PHOENIXVILLE - Mayor Leo Scoda vetoed an attempt by Borough Council to purchase five trucks, which would have put trash removal and recycling collection back into borough hands.

The nearly $500,000, five-year lease purchase of three 32-cubic yard trash trucks and two 23-cubic yard recycling trucks will be put on hold because of the mayor's action.

There is talk among council about holding a special meeting to discuss the issue. It is likely that another vote will take place at Council's next meeting on Monday, June 15.

Scoda was concerned with the financing of the new trucks during 2004.

"Where is the money going to come from?" asked Scoda. "This was supposed to be for next year's budget. If borrowed, will it be put back?"

Councilman Bob Tigro was opposed to the mayoral action.

"By vetoing, I think you are acting irresponsibly and catering to the needs of a few rather than the many," said Tigro.

Borough Manager Don Edwards told Scoda that funds were readily available to pay for the vehicles. If the council overrides the veto, he expects delivery of them by Oct. 31.

J.P. Mascaro & Sons presented a bid of $983,000 for 2005 to collect the borough's trash and recyclable materials, compared with $729,555 that the company charged for 2004, a more than $250,000 increase.

Edwards had consulted with Borough of West Chester officials, where the trash is hauled by the municipality, and received a consultants report from ARRO Associates.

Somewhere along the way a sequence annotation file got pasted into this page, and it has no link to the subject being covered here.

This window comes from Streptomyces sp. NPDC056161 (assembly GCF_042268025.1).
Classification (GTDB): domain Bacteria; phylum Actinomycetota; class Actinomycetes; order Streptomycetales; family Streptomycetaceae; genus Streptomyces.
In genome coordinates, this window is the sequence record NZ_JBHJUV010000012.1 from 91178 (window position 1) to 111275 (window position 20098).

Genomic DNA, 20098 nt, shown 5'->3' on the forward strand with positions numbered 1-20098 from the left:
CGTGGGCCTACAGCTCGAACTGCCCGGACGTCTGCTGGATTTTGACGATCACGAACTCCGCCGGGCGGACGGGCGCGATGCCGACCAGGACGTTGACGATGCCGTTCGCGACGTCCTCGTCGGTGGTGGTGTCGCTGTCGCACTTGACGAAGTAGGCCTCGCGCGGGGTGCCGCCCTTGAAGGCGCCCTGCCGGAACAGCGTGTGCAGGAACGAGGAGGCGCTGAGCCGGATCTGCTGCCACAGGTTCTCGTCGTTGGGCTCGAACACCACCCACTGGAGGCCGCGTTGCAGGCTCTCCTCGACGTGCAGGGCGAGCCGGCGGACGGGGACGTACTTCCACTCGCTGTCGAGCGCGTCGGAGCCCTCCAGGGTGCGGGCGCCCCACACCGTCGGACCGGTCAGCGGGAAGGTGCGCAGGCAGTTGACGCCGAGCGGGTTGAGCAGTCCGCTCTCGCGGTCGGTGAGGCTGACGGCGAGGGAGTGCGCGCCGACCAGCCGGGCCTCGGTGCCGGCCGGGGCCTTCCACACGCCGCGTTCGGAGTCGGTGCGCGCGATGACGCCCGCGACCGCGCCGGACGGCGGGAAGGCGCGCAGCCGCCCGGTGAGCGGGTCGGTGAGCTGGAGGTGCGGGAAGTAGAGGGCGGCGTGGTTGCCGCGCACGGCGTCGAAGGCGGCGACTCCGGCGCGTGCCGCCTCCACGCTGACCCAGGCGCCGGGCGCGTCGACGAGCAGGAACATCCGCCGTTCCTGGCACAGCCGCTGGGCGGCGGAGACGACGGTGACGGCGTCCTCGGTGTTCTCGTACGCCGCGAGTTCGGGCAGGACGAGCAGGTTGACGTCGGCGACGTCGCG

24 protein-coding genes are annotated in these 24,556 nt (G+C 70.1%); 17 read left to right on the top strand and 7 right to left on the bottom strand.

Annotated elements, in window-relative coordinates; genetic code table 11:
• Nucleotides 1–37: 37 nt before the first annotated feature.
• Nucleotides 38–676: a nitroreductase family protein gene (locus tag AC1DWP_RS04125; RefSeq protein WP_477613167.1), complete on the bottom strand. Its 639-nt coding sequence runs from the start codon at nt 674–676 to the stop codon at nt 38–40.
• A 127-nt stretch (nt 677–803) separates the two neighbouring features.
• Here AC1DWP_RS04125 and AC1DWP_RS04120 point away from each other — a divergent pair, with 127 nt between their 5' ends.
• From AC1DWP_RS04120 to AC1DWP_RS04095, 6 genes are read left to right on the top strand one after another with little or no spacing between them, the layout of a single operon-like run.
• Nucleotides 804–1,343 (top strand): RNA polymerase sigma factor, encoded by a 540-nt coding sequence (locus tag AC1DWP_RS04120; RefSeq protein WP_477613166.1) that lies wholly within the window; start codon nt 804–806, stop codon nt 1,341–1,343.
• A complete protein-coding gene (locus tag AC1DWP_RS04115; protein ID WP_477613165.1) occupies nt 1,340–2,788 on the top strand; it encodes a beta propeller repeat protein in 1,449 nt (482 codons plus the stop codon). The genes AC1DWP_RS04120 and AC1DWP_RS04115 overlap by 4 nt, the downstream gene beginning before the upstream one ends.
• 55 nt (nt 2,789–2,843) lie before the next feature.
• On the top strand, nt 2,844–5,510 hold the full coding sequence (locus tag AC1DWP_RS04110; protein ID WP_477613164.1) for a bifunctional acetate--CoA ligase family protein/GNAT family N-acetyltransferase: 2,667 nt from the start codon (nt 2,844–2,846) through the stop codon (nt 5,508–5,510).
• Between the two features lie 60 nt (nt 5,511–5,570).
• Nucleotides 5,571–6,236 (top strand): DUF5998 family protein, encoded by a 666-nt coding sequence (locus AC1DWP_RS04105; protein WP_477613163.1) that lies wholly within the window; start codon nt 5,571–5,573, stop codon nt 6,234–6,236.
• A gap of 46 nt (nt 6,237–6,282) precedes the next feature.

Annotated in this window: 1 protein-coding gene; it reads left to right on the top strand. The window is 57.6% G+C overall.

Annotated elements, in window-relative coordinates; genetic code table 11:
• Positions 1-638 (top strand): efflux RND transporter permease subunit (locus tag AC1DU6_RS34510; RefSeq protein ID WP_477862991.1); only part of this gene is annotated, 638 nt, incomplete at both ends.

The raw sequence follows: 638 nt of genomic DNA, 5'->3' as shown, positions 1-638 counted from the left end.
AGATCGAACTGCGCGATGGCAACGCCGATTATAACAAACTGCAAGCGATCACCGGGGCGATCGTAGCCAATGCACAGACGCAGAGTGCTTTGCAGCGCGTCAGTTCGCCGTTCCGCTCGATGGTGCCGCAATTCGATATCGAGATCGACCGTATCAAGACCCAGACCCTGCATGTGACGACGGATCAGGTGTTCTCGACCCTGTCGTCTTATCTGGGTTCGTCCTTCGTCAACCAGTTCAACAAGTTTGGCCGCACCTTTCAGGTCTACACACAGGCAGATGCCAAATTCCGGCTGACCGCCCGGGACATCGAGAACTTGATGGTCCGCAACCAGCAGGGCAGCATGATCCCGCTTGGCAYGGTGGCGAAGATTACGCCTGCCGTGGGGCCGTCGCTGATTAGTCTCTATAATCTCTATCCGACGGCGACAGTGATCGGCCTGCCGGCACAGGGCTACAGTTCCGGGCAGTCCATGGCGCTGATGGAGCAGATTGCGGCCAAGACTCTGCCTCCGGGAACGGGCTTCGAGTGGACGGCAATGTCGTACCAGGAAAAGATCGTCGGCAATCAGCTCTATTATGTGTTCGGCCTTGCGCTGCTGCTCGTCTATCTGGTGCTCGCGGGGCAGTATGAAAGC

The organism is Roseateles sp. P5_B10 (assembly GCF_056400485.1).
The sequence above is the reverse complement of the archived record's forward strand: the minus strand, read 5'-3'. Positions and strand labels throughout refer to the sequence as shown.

Edwards said that the borough would be able to collect its own trash and recyclables for $900,000 in 2005, with $60,500 budgeted for contingencies, which if unused might decrease the price further.

With 4,530 borough customers, Mascaro hauls 6,666 tons of Phoenixville garbage yearly. The trash hauler currently charges the borough $109.44 per ton, which would increase for 2005 to $141.44/ton if Mascaro continued as contractor.

Mascaro Director of Sales Sam Augustine questioned whether a small borough could compete with the largest company on the East Coast.

"In our bid we supplied a 100 percent performance bond that guarantees what we have agreed to charge," said Augustine. "How will the borough guarantee its taxpayers the same? The least government is the best government."

Mascaro's Pasquale N. Mascaro presented a letter to council members which read in part, "Is it prudent to think that a small Borough can compete with the economies of scale of major players in the industry in a specialized area of work? ... A few communities may suggest they can, but I assure you, it is the result of creative accounting and not a true picture of their actual costs if they even know what they are."

Edwards countered, and said, "It's not just because you have the borough's best interests in mind," said Edwards. "You have a financial interest."

After the vote to purchase the new trucks was made, Councilman Kendrick Buckwalter (R- West) called for the borough to reopen the bidding process. A vote to take new bids failed.

Buckwalter said that the borough might have not clearly advertised its intentions when originally seeking bids. He said that it might not have been clear that trash did not need to be collected in one day as it is presently.

"I contend that it's possible that smaller waste haulers don't have the ability to pick up in one day," said Buckwalter.

"To be comfortable with a decision you have to ensure yourselves that you have enough information to make a proper decision," advised Borough Solicitor Glenn Diehl.

The borough expects to apply for a state recycling grant by June 4 that might pay for 90 percent of the projected cost for recycling trucks.

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